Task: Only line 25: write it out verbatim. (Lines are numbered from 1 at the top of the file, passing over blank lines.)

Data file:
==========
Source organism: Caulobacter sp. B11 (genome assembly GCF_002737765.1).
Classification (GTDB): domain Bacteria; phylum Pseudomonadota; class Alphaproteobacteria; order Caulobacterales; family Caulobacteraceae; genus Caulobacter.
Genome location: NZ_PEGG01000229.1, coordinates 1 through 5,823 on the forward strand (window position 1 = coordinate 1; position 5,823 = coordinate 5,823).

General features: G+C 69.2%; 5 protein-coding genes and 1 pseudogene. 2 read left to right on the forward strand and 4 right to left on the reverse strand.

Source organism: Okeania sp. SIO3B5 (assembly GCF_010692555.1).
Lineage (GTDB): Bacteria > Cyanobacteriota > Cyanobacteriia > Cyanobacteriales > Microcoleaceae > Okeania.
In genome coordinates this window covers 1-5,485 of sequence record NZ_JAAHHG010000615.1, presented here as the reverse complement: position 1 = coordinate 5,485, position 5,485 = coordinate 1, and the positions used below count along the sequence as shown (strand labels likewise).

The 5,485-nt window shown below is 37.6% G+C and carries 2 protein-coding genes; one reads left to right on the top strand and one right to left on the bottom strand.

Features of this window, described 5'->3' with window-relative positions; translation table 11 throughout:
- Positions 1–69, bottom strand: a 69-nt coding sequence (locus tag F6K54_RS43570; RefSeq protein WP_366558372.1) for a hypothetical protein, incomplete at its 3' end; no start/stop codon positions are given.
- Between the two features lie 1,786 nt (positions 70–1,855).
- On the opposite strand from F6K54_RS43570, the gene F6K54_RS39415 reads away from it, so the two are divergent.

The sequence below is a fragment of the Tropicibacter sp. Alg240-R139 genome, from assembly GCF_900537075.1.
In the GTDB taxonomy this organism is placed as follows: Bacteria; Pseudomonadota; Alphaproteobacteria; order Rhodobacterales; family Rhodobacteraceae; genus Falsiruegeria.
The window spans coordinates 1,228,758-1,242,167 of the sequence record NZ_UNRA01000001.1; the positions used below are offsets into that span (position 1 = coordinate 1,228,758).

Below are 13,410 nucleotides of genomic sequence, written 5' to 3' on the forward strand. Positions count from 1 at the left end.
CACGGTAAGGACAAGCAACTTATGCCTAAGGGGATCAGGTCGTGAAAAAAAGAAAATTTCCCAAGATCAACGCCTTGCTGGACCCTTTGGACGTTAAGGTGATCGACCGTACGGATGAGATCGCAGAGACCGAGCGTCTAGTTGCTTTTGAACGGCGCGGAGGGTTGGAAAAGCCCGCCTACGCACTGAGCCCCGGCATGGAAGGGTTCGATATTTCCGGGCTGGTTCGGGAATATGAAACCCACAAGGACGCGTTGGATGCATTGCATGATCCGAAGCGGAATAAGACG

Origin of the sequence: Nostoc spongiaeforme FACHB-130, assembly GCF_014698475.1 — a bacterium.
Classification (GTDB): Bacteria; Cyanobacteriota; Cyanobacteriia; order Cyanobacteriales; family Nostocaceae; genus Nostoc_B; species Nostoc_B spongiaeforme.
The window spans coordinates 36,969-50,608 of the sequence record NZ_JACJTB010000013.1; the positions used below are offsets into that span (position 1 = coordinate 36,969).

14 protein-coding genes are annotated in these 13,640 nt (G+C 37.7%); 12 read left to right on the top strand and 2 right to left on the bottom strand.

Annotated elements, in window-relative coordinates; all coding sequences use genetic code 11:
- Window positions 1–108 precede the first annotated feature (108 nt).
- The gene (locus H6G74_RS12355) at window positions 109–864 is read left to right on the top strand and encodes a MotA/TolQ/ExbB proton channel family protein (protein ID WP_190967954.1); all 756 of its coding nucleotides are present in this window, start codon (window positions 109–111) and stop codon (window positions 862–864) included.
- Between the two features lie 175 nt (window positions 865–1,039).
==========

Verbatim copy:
- Between the two features lie 175 nt (window positions 865–1,039).